Daniel Francis

Daniel Francis is a writer and historian. He is the author of two dozen books, including The Imaginary Indian: The Image of the Indian in Canadian Culture (Arsenal Pulp Press). He lives in North Vancouver. Read more of his work at

Acts of Resistance

"Resistance to wars is as much a Canadian tradition as fighting them." Daniel Francis discusses alternative histories, anti-draft demonstrations and the divisive nature of war. more »


Folly of War

Daniel Francis reviews All Else Is Folly, a "useful antidote" to the patriotic narrative that hails World War I as Canada's "coming of age." more »


Time for a Rewrite

Aboriginal people are creating a new version of Canada, and non-Aboriginals can lend a hand or get out of the way—Daniel Francis on the new Canadian narrative. more »

Columns 1 Comments

Rum Row

From Closing Time: Prohibition, Rum-Runners, and Border Wars. more »


Park In Progress

Daniel Francis asks why a high-speed commuter route runs through Stanley Park, Vancouver's precious urban oasis. more »


Toronto The Good

Daniel Francis reviews Toronto: Biography of a City, a book bound to irritate readers who live outside Toronto—the "centre of the Canadian universe." more »


When Treatment Becomes Torture

Daniel Francis discusses Canada's failing mental health care system and its long history of mistreatment. more »

Columns 2 Comments

We Are Not a Nation of Amnesiacs

"Canadians have long been convinced that we do not know much, or care much, about our own history, but a new study suggests that this truism is not true." more »


Who Cares Who Ate John Franklin?

Daniel Francis on John Franklin, John Rae and the Globe and Mail's enthusiasm for cannibalism. more »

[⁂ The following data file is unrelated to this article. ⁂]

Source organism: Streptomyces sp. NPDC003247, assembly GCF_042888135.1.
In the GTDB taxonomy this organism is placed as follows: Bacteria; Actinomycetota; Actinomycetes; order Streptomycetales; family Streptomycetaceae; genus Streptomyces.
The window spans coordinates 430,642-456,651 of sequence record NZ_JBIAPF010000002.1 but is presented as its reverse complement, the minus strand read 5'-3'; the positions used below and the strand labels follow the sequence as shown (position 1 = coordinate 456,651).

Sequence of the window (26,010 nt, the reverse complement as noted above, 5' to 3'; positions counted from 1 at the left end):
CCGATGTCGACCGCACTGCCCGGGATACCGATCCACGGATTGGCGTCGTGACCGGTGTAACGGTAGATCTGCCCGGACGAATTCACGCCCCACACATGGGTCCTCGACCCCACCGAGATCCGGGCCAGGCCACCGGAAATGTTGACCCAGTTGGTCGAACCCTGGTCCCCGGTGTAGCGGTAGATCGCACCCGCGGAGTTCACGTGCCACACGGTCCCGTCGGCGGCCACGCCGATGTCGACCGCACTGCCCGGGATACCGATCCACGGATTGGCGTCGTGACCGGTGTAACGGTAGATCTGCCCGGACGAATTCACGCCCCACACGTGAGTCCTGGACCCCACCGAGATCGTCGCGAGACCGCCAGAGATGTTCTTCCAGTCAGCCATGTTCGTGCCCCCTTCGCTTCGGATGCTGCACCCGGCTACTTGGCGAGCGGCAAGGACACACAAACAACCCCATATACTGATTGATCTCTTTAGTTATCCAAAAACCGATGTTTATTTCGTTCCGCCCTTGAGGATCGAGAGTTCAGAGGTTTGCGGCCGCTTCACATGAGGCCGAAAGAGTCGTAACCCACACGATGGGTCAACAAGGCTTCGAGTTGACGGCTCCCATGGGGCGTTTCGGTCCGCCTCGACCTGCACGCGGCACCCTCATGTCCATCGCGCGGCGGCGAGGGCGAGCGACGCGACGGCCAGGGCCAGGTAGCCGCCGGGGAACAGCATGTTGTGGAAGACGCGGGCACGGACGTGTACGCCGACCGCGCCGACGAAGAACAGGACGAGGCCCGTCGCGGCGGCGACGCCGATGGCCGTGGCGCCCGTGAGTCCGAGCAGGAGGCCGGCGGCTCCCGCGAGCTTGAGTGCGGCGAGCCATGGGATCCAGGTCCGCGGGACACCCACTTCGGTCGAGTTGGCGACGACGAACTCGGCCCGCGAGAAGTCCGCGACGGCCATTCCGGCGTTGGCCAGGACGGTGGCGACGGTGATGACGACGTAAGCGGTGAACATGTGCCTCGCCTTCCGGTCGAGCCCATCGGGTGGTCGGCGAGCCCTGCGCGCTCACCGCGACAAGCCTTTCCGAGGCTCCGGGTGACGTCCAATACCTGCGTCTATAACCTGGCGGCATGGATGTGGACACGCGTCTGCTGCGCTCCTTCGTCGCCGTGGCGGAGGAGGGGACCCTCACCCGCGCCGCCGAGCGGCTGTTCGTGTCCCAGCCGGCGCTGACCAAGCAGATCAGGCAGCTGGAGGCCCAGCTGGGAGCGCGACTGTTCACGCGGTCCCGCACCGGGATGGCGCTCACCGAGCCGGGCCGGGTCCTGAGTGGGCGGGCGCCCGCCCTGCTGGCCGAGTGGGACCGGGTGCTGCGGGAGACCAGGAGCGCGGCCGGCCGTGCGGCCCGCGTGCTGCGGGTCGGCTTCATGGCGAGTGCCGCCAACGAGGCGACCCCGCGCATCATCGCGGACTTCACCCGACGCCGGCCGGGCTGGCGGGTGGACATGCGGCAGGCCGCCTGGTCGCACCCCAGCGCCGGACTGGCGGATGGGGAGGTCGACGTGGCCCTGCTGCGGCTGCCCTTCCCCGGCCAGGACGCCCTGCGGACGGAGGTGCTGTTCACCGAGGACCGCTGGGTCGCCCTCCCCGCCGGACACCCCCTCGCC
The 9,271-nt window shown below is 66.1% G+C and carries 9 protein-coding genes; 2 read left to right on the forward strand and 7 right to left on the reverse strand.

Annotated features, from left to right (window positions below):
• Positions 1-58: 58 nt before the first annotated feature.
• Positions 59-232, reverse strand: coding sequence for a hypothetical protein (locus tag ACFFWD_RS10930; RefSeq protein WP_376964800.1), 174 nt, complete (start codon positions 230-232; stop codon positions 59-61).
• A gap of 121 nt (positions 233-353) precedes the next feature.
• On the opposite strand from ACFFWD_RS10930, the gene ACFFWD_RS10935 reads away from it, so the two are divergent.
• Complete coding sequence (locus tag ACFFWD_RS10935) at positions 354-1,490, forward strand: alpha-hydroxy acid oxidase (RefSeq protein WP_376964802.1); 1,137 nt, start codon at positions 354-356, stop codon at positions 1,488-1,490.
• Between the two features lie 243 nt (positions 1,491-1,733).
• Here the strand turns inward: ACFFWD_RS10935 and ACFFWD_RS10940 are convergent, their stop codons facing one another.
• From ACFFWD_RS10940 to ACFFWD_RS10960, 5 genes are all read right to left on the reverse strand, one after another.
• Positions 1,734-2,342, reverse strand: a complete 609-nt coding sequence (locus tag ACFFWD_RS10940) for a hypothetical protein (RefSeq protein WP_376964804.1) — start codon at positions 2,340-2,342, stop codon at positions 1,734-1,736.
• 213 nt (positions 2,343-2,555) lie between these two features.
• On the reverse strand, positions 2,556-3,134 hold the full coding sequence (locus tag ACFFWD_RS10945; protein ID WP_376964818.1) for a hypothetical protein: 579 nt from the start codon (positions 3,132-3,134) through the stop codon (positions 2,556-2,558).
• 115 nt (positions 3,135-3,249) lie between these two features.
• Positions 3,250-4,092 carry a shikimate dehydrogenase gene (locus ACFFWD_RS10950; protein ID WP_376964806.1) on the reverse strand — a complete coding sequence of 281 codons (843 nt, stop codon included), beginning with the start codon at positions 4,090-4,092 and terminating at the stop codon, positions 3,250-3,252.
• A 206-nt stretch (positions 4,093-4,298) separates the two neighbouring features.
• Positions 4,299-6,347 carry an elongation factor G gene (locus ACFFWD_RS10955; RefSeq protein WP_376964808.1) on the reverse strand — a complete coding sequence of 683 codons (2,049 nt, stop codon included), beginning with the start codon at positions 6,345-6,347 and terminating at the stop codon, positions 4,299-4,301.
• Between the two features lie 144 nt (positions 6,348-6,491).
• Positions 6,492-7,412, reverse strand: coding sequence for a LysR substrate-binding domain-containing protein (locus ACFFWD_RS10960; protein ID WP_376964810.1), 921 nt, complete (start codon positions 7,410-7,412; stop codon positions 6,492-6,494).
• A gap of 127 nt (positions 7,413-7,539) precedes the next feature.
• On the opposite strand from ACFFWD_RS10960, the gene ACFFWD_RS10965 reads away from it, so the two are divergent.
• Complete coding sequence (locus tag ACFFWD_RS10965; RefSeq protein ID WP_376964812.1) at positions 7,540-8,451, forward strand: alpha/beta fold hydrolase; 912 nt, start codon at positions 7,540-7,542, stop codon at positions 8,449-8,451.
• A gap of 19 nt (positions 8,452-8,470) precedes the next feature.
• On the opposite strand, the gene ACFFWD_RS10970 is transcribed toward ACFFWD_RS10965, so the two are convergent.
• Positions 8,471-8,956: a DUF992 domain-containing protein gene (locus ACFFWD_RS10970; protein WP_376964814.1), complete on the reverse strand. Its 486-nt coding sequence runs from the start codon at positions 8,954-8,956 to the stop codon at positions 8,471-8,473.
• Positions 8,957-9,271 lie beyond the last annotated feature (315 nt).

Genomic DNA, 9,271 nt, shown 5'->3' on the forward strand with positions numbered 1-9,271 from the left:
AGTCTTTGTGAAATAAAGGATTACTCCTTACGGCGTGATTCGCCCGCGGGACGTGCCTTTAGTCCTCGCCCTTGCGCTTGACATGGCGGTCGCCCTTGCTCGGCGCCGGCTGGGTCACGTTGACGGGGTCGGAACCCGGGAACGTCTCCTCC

Magical Thinking

The canoe as a fetish object, a misreading of Canadian history and a symbol of colonial oppression. more »


The Canadian New Age

A review of the Vanguard of the New Age, Gillian McCann's book about the Theosophical Society, which mixes western spiritualism and eastern mysticism. more »


Identity in a Cup

Is it the icons of Canadian pop culture—hockey fights, Tim Hortons coffee, Don Cherry’s haberdashery, Rick Mercer’s rants—that reveal the deepest truths about us? more »


Come to the Cabaret

The Penthouse, the notorious Vancouver night club, shares a history with several of the city's missing women cases. more »



Because of its status as the city’s tallest structure, the World Tower attracted a fair share of attention over the years, but nothing equalled the much-publicized attempt by Harry Gardiner, “The Human Fly." more »


Memoir Of A Time Traveller

A review of Voyage Through the Past Century by Rolf Knight. more »



Huan Tran

It's a Free Country, Isn't It?

During the 1950s the RCMP used a machine to identify federal employees who were homosexuals. The name of this bogus device? The "fruit machine," of course. more »


Warrior Nation

The Great White North gets rebranded and gains some military muscle: goodbye peacenik, hello soldier. more »

Columns 4 Comments

Boob Tube

Richard Stursberg’s memoir of his years in CBC programming raises the question: How did someone with no sympathy for public broadcasting get the job in the first place? more »

Columns 4 Comments


Artray photo, Vancouver Public Library: VPL 84847. Used with permission.


Daniel Francis explores the photographer as Vancouver's most interesting historian. more »



Photo by William Notman

Deviance on Display

Daniel Francis investigates the practice of visiting asylums and penitentiaries as entertainment in nineteenth-century Canada. more »

Columns 1 Comments

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